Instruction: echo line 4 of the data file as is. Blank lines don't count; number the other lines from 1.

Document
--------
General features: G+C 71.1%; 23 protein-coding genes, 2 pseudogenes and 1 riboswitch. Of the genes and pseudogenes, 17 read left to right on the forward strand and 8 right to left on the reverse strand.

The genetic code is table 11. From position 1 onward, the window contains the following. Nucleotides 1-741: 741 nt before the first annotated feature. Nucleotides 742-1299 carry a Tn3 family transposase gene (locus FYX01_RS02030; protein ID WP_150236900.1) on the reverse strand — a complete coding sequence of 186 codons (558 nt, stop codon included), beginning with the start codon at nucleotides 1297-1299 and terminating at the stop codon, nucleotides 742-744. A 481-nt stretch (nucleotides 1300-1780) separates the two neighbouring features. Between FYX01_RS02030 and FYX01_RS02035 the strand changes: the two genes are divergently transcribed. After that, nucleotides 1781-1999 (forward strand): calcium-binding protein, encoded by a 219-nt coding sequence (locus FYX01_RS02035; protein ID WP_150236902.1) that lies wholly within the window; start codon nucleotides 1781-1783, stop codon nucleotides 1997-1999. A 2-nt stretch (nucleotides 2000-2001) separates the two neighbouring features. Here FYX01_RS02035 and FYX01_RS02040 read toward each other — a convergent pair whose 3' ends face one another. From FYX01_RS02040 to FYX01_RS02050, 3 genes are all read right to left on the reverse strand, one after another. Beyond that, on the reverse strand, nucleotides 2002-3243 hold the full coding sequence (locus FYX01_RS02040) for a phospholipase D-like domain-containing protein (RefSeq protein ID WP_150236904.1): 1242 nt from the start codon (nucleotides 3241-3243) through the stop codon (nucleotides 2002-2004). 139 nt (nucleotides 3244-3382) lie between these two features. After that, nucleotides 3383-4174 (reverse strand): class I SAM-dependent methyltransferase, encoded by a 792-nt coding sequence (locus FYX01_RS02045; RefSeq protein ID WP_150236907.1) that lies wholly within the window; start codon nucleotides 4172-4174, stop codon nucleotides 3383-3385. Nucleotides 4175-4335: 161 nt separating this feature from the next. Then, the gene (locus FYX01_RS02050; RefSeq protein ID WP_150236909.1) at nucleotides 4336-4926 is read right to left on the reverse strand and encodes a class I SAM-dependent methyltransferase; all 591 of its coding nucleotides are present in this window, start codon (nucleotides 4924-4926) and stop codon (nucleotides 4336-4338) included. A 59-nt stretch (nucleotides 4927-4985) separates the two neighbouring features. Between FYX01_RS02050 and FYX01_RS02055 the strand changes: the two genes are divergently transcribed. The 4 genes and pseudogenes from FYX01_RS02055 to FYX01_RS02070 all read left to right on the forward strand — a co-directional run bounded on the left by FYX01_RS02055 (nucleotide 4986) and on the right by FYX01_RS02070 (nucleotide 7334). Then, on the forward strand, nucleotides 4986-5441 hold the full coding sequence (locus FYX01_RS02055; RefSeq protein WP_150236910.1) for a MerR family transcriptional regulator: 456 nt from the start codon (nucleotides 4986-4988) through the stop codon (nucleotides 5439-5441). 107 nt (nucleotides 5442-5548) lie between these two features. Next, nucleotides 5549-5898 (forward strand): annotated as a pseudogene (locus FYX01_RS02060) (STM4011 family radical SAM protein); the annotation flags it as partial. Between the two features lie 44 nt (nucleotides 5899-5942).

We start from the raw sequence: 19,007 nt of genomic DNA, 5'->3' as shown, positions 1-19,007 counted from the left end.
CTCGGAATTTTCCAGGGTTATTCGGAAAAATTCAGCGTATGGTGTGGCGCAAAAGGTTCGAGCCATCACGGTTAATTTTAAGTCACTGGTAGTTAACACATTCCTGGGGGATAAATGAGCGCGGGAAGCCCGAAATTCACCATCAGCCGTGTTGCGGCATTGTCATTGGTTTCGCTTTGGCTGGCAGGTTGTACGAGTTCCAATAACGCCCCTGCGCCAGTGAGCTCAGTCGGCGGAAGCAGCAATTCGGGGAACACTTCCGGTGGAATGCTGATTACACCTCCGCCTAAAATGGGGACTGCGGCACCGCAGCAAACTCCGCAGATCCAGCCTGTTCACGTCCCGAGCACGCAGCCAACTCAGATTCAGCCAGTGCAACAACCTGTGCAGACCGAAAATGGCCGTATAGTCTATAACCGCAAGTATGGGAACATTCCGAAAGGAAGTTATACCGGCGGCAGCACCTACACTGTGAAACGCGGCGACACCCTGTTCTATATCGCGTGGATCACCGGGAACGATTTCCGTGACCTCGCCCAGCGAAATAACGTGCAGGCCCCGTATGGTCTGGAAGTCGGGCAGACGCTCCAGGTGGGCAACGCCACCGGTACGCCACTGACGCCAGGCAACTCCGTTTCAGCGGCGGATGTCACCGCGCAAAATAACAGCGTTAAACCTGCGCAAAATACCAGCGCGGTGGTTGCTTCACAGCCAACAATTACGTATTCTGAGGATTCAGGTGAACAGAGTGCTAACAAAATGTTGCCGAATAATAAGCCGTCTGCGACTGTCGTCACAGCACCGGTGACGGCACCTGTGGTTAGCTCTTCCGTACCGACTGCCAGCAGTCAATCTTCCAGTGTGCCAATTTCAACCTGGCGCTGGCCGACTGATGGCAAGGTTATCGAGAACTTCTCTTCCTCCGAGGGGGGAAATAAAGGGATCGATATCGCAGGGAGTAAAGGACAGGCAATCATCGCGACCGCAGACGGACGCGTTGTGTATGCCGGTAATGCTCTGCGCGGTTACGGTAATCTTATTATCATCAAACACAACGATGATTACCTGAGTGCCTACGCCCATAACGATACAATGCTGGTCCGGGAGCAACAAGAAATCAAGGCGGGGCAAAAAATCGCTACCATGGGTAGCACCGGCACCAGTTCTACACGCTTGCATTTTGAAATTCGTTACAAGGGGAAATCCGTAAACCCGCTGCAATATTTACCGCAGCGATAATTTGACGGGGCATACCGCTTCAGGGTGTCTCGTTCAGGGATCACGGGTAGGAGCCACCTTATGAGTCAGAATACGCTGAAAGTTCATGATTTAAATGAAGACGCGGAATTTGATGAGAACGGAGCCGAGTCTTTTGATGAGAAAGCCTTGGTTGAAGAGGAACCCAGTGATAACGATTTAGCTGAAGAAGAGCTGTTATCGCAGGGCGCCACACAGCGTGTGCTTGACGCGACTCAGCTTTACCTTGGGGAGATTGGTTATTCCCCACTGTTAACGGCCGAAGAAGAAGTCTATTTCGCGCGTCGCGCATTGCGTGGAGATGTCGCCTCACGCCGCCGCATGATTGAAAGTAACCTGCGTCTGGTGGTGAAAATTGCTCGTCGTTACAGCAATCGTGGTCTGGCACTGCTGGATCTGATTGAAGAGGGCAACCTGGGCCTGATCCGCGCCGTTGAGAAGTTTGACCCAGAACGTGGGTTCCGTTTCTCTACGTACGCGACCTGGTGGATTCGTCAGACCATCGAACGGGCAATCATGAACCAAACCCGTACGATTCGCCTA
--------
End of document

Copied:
CTCGGAATTTTCCAGGGTTATTCGGAAAAATTCAGCGTATGGTGTGGCGCAAAAGGTTCGAGCCATCACGGTTAATTTTAAGTCACTGGTAGTTAACACATTCCTGGGGGATAAATGAGCGCGGGAAGCCCGAAATTCACCATCAGCCGTGTTGCGGCATTGTCATTGGTTTCGCTTTGGCTGGCAGGTTGTACGAGTTCCAATAACGCCCCTGCGCCAGTGAGCTCAGTCGGCGGAAGCAGCAATTCGGGGAACACTTCCGGTGGAATGCTGATTACACCTCCGCCTAAAATGGGGACTGCGGCACCGCAGCAAACTCCGCAGATCCAGCCTGTTCACGTCCCGAGCACGCAGCCAACTCAGATTCAGCCAGTGCAACAACCTGTGCAGACCGAAAATGGCCGTATAGTCTATAACCGCAAGTATGGGAACATTCCGAAAGGAAGTTATACCGGCGGCAGCACCTACACTGTGAAACGCGGCGACACCCTGTTCTATATCGCGTGGATCACCGGGAACGATTTCCGTGACCTCGCCCAGCGAAATAACGTGCAGGCCCCGTATGGTCTGGAAGTCGGGCAGACGCTCCAGGTGGGCAACGCCACCGGTACGCCACTGACGCCAGGCAACTCCGTTTCAGCGGCGGATGTCACCGCGCAAAATAACAGCGTTAAACCTGCGCAAAATACCAGCGCGGTGGTTGCTTCACAGCCAACAATTACGTATTCTGAGGATTCAGGTGAACAGAGTGCTAACAAAATGTTGCCGAATAATAAGCCGTCTGCGACTGTCGTCACAGCACCGGTGACGGCACCTGTGGTTAGCTCTTCCGTACCGACTGCCAGCAGTCAATCTTCCAGTGTGCCAATTTCAACCTGGCGCTGGCCGACTGATGGCAAGGTTATCGAGAACTTCTCTTCCTCCGAGGGGGGAAATAAAGGGATCGATATCGCAGGGAGTAAAGGACAGGCAATCATCGCGACCGCAGACGGACGCGTTGTGTATGCCGGTAATGCTCTGCGCGGTTACGGTAATCTTATTATCATCAAACACAACGATGATTACCTGAGTGCCTACGCCCATAACGATACAATGCTGGTCCGGGAGCAACAAGAAATCAAGGCGGGGCAAAAAATCGCTACCATGGGTAGCACCGGCACCAGTTCTACACGCTTGCATTTTGAAATTCGTTACAAGGGGAAATCCGTAAACCCGCTGCAATATTTACCGCAGCGATAATTTGACGGGGCATACCGCTTCAGGGTGTCTCGTTCAGGGATCACGGGTAGGAGCCACCTTATGAGTCAGAATACGCTGAAAGTTCATGATTTAAATGAAGACGCGGAATTTGATGAGAACGGAGCCGAGTCTTTTGATGAGAAAGCCTTGGTTGAAGAGGAACCCAGTGATAACGATTTAGCTGAAGAAGAGCTGTTATCGCAGGGCGCCACACAGCGTGTGCTTGACGCGACTCAGCTTTACCTTGGGGAGATTGGTTATTCCCCACTGTTAACGGCCGAAGAAGAAGTCTATTTCGCGCGTCGCGCATTGCGTGGAGATGTCGCCTCACGCCGCCGCATGATTGAAAGTAACCTGCGTCTGGTGGTGAAAATTGCTCGTCGTTACAGCAATCGTGGTCTGGCACTGCTGGATCTGATTGAAGAGGGCAACCTGGGCCTGATCCGCGCCGTTGAGAAGTTTGACCCAGAACGTGGGTTCCGTTTCTCTACGTACGCGACCTGGTGGATTCGTCAGACCATCGAACGGGCAATCATGAACCAAACCCGTACGATTCGCCTA